Photo: Will Vragovic/Tampa Bay Times
St. Petersburg Mayor Rick Kriseman wants ferry service across Tampa Bay.
Southwest Florida Roundup
Ferry service across Tampa Bay
The bay area looks to ferry service as part of its transportation picture.
Last fall, St. Petersburg Mayor Rick Kriseman pitched a plan for a winter ferry service across Tampa Bay. Under his proposal, a 149-passenger vessel would make multiple daily round-trips between the downtowns of Tampa and St. Petersburg.
The ferry would pick up and drop off passengers on the St. Petersburg bayfront near the Museum of Fine Arts and in Tampa at the Tampa Convention Center — each within walking distance of shops, restaurants and entertainment venues. A one-way ride would take 50 minutes, with fares to be determined.
While the initial proposal envisions just winter service, others hope ferries eventually play a bigger role. Kent Bailey, local chapter chairman for the Sierra Club, called it an important first step toward developing a regional mass transportation system.
Kriseman says the defeat of a public transit initiative in Pinellas County in 2014 highlighted the need for new alternatives “to get people out of their cars, reduce our carbon footprint and be more sustainable.” Kriseman has since been trying to line up $1.4 million in public support to pay for a sixmonth test-run of the ferry service. If he’s successful, the pilot project will launch in mid-October and last through mid-April 2017, according to Bainbridge Island, Wash.-based HMS Ferries, the vessel’s provider.
As of a month ago, the St. Petersburg City Council and the Hillsborough and Pinellas County commissions each had pledged $350,000. Kriseman is pressing Tampa for a similar commitment. Tampa Mayor Bob Buckhorn, who met with Kriseman, says he is open to the idea but wants more financial details.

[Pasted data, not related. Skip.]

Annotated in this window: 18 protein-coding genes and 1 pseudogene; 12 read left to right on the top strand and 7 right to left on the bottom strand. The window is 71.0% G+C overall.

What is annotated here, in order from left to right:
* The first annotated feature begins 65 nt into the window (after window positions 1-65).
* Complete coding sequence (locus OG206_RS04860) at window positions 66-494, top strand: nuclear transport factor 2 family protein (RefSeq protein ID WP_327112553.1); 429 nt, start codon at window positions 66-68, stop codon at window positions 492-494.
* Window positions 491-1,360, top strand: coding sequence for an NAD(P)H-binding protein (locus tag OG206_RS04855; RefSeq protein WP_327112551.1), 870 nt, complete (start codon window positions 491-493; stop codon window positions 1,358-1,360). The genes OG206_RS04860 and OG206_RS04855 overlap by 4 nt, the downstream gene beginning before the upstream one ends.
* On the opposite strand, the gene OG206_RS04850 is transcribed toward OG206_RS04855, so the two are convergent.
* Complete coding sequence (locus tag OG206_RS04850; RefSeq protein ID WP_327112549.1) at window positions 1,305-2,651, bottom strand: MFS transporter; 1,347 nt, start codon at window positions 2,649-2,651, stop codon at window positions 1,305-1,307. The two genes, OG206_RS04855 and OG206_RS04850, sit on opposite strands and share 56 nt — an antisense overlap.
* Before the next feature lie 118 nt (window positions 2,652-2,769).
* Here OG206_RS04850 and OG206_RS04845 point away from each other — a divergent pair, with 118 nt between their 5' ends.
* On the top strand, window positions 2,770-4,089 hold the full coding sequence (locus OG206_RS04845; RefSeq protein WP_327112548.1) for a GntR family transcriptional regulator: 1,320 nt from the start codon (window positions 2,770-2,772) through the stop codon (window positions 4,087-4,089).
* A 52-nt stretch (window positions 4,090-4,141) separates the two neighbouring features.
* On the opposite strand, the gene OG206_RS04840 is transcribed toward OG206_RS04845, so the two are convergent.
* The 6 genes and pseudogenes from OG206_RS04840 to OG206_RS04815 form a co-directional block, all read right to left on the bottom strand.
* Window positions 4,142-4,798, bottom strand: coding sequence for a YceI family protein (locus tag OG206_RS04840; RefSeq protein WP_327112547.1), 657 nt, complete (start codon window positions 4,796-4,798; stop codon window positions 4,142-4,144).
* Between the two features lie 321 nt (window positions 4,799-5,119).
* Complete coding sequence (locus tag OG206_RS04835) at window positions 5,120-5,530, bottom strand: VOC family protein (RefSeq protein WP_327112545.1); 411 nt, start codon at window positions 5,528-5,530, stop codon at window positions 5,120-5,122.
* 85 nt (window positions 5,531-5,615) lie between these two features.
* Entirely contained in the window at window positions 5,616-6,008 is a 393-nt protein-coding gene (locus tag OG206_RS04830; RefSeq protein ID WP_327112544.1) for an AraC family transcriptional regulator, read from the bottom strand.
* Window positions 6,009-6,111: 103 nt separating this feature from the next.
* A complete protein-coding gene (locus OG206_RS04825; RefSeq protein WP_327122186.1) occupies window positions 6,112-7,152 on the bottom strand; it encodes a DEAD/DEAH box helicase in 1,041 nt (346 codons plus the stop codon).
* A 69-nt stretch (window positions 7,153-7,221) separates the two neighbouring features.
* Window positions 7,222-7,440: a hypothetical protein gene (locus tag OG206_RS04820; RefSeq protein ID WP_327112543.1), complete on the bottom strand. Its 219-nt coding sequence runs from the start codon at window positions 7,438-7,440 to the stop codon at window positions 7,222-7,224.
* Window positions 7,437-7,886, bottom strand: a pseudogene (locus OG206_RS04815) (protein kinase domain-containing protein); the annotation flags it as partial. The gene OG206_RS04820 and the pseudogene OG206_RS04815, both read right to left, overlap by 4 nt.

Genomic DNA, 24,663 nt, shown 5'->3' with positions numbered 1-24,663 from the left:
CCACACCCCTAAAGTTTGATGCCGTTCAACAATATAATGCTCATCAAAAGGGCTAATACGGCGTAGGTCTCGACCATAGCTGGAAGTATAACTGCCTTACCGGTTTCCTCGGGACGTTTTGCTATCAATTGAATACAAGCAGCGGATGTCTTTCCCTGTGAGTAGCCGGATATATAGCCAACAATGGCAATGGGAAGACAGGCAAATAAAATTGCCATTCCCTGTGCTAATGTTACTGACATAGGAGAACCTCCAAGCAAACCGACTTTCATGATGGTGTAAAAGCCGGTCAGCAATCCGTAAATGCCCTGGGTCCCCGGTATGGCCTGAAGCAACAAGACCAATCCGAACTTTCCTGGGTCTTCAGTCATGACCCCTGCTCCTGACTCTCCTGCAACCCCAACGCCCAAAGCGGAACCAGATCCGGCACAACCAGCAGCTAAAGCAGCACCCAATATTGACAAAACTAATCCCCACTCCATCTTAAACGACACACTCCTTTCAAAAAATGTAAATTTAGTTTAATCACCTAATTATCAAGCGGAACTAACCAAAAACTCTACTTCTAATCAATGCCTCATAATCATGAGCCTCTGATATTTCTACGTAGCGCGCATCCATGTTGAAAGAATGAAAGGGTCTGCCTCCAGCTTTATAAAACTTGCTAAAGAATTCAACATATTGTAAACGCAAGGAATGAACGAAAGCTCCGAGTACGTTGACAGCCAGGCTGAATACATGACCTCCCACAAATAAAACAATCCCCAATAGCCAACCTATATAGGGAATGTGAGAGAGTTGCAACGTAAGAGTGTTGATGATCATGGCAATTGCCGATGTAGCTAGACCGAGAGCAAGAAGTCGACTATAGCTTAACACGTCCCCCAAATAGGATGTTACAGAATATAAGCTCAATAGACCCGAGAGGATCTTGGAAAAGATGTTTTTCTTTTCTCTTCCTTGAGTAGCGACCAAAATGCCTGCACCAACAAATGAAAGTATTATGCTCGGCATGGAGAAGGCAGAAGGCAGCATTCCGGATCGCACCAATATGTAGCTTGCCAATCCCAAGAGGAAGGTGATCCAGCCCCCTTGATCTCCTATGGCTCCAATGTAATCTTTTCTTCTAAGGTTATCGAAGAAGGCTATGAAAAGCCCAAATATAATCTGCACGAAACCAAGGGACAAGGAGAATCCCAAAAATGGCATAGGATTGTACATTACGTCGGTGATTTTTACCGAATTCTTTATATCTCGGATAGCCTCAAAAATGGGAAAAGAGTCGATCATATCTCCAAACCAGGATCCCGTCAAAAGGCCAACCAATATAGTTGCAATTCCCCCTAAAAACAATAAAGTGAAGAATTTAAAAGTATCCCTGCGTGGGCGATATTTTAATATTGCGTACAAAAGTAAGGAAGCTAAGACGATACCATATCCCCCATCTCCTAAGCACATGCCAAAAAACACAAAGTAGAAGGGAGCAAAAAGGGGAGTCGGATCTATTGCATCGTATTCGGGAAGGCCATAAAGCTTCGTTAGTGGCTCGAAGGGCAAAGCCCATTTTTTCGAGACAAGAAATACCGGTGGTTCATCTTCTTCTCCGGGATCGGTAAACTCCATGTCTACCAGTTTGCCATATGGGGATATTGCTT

Meanwhile, a private nonprofit group called Tampa Bay Citizens for High Speed Ferries is trying to gather financial and political support for a commuter ferry that initially would link the southern areas of Hillsborough County and MacDill Air Force Base.
Publix President Todd Jones will become CEO after Ed Crenshaw retires in April. Crenshaw will remain a member of Publix’s board of directors and succeed Charlie Jenkins Jr. As chairman.
University Park-based restaurant chain First Watch promoted Chris Tomasso to president from chief marketing officer.
Longtime JLL executive Kurt Keaton joined Franklin Street in Tampa as president of its real estate and management services divisions.
Manatee County Commissioner Betsy Benac was elected chair of the Manatee County Port Authority, succeeding Jones Carol Whitmore.
Third-generation Plant City strawberry farmer Gary Wishnatzki has joined with mechanical engineer Bob Pitzer to create Harvest CROO Robotics. The company is developing a machine that moves autonomously through strawberry fields, doing the work of human pickers. Its patent-pending concept involves a picking wheel that uses mechanical claws to quickly pluck ripe berries from plants and set them aside for packaging. Wishnatzki, who owns Plant City-based Wish Farms, says the machine is still at the prototype stage, but he expects to begin production by early 2018. “Every developed country that grows strawberries is looking for an automated solution” to harvesting the berries, he says.